Friday, March 1, 2013

What I read in February (2013)

This is my monthly recap of the books I've read and reviewed on my book blog. For full reviews of these books, click on the title to go to Marie's Book Garden. 

Author Spotlight: Ruth Ozeki

The other day I happily discovered that one of my favorite authors has a new book coming out, after nearly 10 years! Read my raves about Ruth Ozeki and her upcoming novel, A Tale for the Time Being, which I will be reviewing very soon.

Fiction



The Burning, by Jane Casey

The Burning felt similar to BBC's "Prime Suspect" (with Helen Mirren), which I loved, but with a young Irish detective named Maeve. 
Maeve has to put up with her English colleagues' misogyny and crap about her Irish ancestry, but she is a strong and complex character. She's working on a case to catch a London serial killer who likes to beat his female victims to a pulp and then set their bodies ablaze. The publisher didn't dumb it down for Americans. I will keep reading Casey's books (she has three more Maeve Kerrigan books published with another one on the way).



The Very Thought of You, by Rosie Alison

Eight-year-old Anna is evacuated from London and sent to a stately home in Yorkshire in 1939. Wise beyond her years, she soon becomes aware of the adult secrets around her (infidelity abounds). Every adult in this book is unhappy and unfaithful....even Anna herself when she grows up. Unfortunately, none of the characters are sympathetic with perhaps the exception of Thomas. Anna was more likable as a child, but when she grew up I found myself getting irritated with her choices and the way she let her life fall to ruin. This book, unfortunately, does a great deal of telling rather than showing. In fact there's little dialogue. The plot had promise, but I feel let down.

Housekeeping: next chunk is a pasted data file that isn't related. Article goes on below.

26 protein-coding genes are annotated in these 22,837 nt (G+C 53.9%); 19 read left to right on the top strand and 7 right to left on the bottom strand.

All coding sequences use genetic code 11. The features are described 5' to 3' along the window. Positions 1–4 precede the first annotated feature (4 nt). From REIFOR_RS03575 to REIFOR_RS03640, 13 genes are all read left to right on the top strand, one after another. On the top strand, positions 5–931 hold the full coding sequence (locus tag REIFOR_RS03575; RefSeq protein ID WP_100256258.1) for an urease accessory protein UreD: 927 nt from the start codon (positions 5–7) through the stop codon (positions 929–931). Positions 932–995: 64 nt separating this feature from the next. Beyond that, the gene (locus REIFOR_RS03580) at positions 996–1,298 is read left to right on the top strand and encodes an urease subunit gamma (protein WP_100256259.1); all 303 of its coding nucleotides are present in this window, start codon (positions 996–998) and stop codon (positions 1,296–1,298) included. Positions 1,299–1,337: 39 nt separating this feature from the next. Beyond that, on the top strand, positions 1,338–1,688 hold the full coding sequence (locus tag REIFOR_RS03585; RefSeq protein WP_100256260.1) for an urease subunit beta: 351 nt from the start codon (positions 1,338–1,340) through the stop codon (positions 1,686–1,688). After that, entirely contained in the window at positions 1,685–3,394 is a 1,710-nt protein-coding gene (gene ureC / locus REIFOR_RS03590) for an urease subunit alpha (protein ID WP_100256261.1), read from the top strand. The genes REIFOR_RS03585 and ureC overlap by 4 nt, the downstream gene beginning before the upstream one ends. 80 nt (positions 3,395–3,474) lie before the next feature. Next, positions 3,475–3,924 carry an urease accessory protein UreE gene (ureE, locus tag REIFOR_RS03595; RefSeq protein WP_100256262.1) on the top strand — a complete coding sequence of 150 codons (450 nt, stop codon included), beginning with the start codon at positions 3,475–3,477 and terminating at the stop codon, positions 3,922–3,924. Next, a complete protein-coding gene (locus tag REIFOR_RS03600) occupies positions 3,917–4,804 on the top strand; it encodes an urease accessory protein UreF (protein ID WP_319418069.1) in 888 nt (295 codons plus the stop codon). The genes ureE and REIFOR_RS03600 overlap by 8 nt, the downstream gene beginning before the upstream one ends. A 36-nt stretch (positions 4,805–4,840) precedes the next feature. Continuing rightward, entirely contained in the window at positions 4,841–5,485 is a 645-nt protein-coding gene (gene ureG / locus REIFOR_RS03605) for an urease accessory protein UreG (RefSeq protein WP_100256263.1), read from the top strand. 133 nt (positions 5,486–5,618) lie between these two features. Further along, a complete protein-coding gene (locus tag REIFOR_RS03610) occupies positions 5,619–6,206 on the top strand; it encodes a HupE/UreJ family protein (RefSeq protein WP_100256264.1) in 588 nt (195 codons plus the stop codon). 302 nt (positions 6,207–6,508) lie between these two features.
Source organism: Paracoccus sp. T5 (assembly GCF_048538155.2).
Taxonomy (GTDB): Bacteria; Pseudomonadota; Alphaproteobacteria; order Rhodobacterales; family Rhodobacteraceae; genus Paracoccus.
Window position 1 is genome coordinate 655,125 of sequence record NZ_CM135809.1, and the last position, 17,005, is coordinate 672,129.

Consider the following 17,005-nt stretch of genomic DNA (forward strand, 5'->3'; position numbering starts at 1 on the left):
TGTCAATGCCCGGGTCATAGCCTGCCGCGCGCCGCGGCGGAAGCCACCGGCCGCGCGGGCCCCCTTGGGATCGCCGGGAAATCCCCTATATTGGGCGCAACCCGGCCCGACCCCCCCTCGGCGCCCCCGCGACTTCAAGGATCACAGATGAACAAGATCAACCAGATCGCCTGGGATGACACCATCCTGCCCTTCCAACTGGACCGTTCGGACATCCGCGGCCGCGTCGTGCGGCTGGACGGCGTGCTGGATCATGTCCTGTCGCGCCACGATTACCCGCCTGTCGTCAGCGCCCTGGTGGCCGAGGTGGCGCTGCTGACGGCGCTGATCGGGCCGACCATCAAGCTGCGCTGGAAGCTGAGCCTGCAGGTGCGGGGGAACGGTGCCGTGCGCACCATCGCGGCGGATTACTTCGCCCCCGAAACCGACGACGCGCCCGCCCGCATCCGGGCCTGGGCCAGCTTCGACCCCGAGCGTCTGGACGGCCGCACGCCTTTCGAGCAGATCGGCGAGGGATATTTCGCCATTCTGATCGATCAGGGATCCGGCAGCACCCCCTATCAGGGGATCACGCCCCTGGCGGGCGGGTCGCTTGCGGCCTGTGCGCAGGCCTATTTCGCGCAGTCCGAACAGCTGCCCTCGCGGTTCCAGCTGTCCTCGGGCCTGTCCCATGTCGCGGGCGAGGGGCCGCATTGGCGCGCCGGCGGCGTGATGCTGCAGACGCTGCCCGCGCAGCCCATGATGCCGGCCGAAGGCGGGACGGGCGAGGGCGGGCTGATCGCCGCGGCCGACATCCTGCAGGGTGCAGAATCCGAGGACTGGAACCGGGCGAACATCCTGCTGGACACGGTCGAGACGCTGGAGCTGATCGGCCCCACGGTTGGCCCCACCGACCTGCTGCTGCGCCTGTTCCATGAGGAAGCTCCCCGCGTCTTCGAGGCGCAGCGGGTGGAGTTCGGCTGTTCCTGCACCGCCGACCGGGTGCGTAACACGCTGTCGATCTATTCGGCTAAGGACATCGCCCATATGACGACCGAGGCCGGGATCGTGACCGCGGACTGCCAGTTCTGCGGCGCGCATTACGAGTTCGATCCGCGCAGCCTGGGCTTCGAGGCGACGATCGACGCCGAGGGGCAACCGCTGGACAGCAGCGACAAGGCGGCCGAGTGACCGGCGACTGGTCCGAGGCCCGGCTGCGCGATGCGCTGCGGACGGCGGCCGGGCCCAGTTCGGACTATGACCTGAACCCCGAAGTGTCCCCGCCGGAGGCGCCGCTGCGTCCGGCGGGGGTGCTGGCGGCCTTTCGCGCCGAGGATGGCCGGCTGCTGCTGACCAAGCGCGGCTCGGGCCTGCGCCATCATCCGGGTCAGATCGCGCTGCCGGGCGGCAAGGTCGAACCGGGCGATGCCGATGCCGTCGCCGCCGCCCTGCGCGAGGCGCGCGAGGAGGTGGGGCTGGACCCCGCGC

Nonfiction

Bruce, by Peter Ames Carlin

This is what I spent most of my time reading in February, as it's a big, dense book. Peter Ames Carlin interviewed Bruce and his colleagues and pored over the albums, articles, and interviews to create this exhaustive (and some say, exhausting) biography. Reading about his friend and bandmate Clarence's death brought me to tears, as did the poignant description of how Bruce's dad asked him to sit on his lap one night (as an adult) after a lifetime of conflict and tense silence between the two of them. 

From representing the common American working person to singing a song for the movie "Philadelphia," before most of Hollywood became gay friendly, from engaging with and advocating for Vietnam vets and Amnesty International, to continuing to sing about the underprivileged even after he hit it big, and for showcasing a local charity at each of his concerts...Bruce is a strong voice of social justice. Carlin's book does not paint him as a perfect man...he can be narcissistic, demanding and selfish. But he is clearly a musical genius, prolific in his song writing and creative in his musical arrangements, and a true poet of the people. Read my full review for photos, more detail, and a link to a fun video with Jimmy Kimmel.

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